Month: January 2017

Claim for an Accident in a Sewerage Plant Resolved at Court

A claim for an accident in a sewerage plant, that left an employee with an ongoing back issue, has been resolved at the High Court.

The plaintiff – a former employee of the decommissioned Templemore sewerage plant in County Tipperary – was working at the plant on 3rd February 2010, when he slipped on sewerage waste that had overflowed from the inlet channels onto the path.

As a result of his slip and fall accident, the plaintiff sustained a back injury and, for several weeks, experienced headaches. Due to the ongoing back issue, he was unable to return to his maintenance job that mostly consisted of cleaning the flume surrounds.

The plaintiff applied to the Injuries Board for assessment of his claim for an accident in a sewerage plant, but consent to conduct the assessment was denied by his employers – Templemore Town Council. The Injuries Board issued an authorisation for the plaintiff to pursue his claim through the court system.

The claim was heard this week at the High Court, where Mr Justice Raymond Fullam was told that the council had allegedly failed to provide the plaintiff with a safe system of work and the appropriate tools to carry out his duties.

In its defence, Templemore Town Council argued that, as cleaning the pathways was one of plaintiff´s duties, he should have dealt with the situation before it became a hazard. The council also argued that, if the plaintiff needed further tools to complete his duties, he should have asked for them.

Judge Fullam agreed that the hard standings of the flume were in a bad state on the day of the accident, and said that the total value of the plaintiff´s claim was €79,000. However, the judge attributed the plaintiff with 40% contributory negligence to the cause of his accident and subsequently decreased the settlement of the claim for an accident in a sewerage plant to €47,400.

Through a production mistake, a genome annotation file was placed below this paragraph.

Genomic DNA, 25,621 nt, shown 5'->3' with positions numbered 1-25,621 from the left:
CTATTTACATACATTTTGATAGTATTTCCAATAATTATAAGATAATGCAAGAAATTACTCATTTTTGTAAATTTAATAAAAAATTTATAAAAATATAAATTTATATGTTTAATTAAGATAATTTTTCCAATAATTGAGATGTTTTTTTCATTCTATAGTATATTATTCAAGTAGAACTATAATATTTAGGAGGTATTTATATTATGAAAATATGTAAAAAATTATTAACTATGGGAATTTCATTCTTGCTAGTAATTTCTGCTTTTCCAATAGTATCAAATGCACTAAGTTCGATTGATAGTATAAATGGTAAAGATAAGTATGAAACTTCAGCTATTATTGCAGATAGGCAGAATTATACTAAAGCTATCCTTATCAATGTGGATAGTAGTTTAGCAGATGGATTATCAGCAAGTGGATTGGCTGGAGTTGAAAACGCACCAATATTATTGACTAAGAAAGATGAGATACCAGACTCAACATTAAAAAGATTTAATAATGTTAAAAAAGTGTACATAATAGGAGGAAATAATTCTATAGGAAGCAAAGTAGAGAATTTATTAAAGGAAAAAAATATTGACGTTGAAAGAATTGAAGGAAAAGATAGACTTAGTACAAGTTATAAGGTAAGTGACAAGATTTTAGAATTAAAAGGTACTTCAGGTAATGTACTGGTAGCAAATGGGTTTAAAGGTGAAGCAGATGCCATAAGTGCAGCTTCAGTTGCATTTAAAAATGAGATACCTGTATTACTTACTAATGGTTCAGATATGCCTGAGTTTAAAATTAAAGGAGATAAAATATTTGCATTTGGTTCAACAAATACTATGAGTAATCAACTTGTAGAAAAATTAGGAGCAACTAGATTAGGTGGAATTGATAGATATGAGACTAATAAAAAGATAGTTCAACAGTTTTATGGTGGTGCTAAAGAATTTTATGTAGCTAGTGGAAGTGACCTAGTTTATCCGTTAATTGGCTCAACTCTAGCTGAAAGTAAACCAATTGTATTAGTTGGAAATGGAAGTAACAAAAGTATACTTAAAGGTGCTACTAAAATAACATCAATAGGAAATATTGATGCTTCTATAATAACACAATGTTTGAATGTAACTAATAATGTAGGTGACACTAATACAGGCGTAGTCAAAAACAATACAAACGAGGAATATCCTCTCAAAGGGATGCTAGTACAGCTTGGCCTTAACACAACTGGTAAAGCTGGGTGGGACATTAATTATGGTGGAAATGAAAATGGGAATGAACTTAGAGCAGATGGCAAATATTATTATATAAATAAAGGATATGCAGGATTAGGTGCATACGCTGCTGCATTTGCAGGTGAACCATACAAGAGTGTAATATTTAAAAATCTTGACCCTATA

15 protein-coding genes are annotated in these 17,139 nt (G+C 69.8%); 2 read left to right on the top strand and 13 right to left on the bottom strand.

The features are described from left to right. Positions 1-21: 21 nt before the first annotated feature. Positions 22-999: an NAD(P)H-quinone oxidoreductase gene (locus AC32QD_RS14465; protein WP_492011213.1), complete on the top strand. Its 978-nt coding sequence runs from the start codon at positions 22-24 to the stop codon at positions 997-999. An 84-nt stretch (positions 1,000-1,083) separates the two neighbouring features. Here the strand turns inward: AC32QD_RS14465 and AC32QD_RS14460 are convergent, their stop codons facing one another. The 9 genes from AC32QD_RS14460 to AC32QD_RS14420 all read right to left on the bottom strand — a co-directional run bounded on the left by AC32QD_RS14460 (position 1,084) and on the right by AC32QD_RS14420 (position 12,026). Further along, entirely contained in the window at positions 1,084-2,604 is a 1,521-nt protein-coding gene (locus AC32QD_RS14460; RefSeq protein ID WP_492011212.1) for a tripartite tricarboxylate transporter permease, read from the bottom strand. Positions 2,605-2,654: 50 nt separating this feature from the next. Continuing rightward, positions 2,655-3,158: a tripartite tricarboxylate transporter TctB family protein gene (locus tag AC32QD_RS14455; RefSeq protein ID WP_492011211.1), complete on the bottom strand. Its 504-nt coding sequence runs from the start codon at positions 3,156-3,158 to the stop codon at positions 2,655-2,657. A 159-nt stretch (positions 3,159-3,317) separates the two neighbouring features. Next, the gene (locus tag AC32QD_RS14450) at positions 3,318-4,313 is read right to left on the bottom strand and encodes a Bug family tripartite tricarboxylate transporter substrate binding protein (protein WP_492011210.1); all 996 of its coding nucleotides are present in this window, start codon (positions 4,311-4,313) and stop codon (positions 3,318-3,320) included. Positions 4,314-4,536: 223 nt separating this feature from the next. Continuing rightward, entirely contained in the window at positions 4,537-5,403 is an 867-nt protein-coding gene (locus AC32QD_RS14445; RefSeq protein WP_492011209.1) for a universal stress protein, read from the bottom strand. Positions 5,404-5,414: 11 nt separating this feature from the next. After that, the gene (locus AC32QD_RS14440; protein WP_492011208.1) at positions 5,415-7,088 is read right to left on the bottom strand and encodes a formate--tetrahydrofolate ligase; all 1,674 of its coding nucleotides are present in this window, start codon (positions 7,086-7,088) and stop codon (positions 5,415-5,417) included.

Claim for a Creche Trip and Fall Injury Settled by Negotiation

A woman´s claim for a creche trip and fall injury has been settled by negotiation for an undisclosed amount during a hearing to determine liability.

In January 2015, the twenty-six year old childcare worker was employed by the Precious Minds creche in Lucan, Dublin, when she was asked by a senior member of staff to help her change nappies in the babies room. The woman was looking after a group of one and two year old children at the time, but she complied with the request, taking the children who were awake with her.

The woman´s colleague left the babies room shortly after to attend to other matters – leaving the young childcare worker alone with nine children. While she was helping one of the children, the woman tripped on a plastic plate that had been left on the floor injured her back as she fell to the floor. She was subsequently diagnosed with a soft tissue injury, from which she still suffers.

The woman made a claim for a creche trip and fall injury to the Injuries Board. However, Precious Minds withheld their consent for the assessment to be conducted on the grounds that the childcare worker was responsible for ensuring the floor was free of hazards that could harm the children, and had therefore contributed to the cause of her accident by her own lack of care.

The Injuries Board issued the woman with an authorisation so that she could pursue her claim for a trip and fall injury through the courts. The hearing took place last week before Judge Brian O´Callaghan, who was told by counsel for the creche that the plaintiff was the author of her own misfortune. However, a forensic engineer testified on behalf of the plaintiff that the creche had created an unduly stressful situation by leaving the woman with nine children to care for.

Following a brief adjournment, Judge O´Callaghan was informed that the claim for a creche trip and fall injury had been settled by negotiation for an undisclosed amount and without an admission of liability. The judge commented that it was good that the two parties had reached an agreement, and he awarded the woman her legal costs before striking her claim.